Posts filtered by tags: Greece[x]


For 13 years, this photographer has been building an incredible 3D digital model of Athens

Starting in 2007, photographer and visual effects artist Dimitris Tsalkanis has been building a digital 3D model of ancient Athens. The result is an immersive historical recreation where everyone online is invited. How did Tsalkanis handle this Herculean (rather, Heraklean) task? He learned as he went. From Sarah Rose Sharp's article about Ancient Athens 3D in Hyperallergic: “I had no previous experience on 3D and I started experimenting in my spare time,” said Tsalkanis in an email int...
Tags: Post, Video, Design, News, Greece, History, Architecture, Athens, Archaeology, 3D, Mark Dery, Hadrian, Sarah Rose Sharp, Dimitris Tsalkanis, Tsalkanis, Athens Tsalkanis

See A 3D Recreation Of Ancient Greece

Visitors to the site can browse reconstructions that date back as early as 1200 BCE, the Mycenaean period — or Bronze Age — through Classical Athens, featuring the rebuilds made necessary by the Greco-Persian War, and ages of occupation by Romans and Ottomans. Tsalkanis traces the evolution of sites like the Acropolis throughout the ages, the rise and fall of the city walls, the Agora, which served as center of city life, and various temples, libraries, and other fortifications. – Hyperall...
Tags: Art, Greece, Athens, Visual, Acropolis, 02.10.20

This luxuriously minimal wooden tree is designed to meet your cat and your needs!

Are you a cat person? Well, I am, and if you are a cat person or a cat owner like me, you know the amount of attention and care that goes into looking after them. They’re fussy and prissy, worthy of all the luxuries the world has to offer! But what about the pet-owners? While our cats hold the center of our attention, we don’t want to compromise the aesthetic value of our homes as well. To please our feline friends and their owners, product designer Yoh Komiyama collaborated with Tokyo-based Rin...
Tags: Japan, Design, Greece, Tokyo, Wood, Product Design, Rinn, Hida, Yoh Komiyama, Neko Cat Tree, Pet Product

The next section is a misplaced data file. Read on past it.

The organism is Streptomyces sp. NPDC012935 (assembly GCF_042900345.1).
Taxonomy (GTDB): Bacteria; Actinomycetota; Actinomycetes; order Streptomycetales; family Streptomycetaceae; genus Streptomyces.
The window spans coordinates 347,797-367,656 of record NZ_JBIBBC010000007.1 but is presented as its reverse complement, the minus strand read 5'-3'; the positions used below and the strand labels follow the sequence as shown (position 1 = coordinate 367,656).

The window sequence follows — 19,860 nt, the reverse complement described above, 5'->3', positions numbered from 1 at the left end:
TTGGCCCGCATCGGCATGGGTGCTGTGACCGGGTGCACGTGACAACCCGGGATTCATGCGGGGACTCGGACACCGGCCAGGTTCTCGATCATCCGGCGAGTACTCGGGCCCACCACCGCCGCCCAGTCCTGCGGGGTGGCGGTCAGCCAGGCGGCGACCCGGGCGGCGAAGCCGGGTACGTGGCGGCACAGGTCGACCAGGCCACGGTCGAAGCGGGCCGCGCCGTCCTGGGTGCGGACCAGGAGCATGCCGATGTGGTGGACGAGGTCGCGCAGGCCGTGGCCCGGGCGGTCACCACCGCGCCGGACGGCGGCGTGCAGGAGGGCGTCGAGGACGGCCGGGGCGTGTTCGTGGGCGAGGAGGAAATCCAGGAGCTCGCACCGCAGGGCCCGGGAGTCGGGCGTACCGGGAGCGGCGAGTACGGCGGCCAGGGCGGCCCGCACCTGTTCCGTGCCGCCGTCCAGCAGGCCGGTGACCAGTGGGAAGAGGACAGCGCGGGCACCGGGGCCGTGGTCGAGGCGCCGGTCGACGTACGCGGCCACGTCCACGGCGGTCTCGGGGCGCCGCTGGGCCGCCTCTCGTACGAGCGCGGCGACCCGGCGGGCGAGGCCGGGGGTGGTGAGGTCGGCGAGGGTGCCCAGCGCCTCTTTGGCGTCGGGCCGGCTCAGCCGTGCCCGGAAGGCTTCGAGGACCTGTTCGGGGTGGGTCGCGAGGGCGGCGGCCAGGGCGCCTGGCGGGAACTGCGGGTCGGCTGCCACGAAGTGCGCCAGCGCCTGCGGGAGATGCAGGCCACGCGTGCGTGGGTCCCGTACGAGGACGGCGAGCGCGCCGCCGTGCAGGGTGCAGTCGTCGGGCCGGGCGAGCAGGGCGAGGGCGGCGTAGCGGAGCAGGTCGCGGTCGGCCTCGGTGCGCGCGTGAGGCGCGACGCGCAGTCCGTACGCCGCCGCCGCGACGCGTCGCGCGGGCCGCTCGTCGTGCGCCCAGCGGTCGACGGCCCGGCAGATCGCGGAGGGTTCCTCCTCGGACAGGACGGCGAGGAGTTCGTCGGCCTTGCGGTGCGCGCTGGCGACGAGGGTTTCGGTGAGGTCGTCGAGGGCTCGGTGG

Finally, A Place To Compost Your Body When You're Done With It

If I am to think of composting a human body (not something I typically dwell on), which this year became a legal burial practice in the state of Washington, I imagine a rural scene. A shrouded body in a forest, or in an untouched field perhaps, but always in an unpopulated landscape. A wilderness might be a comforting place to dissolve into the earth but such places are an increasingly rare luxury in our world. While the idea of human-composting in and of itself might evoke uneasiness, how could...
Tags: Europe, Design, Greece, Washington, US, Seattle, Sustainable Design, Olson Kundig, Recompose

‘Byzantine Pompeii’ Will Be Moved To Make Room For Thessaloniki’s Subway

In 2013, construction of the new metro system for Greece’s second city uncovered, in an unusually well-preserved state, the major commercial crossroads of the town during the Byzantine era. Ever since, arguments have raged over whether to remove the ancient structures and return them after construction is complete, relocate them entirely, try to build around and through them and incorporate them into a subway station, or (expensively) re-route the entire metro line. Last month, Greece’s Central...
Tags: Art, Greece, Pompeii, Visual, Central Archaeological Council, 01.06.20

Roman Statues Weren’t White; They Were Once Painted In Bright Colors: Vox Explores Why History Has Overlooked This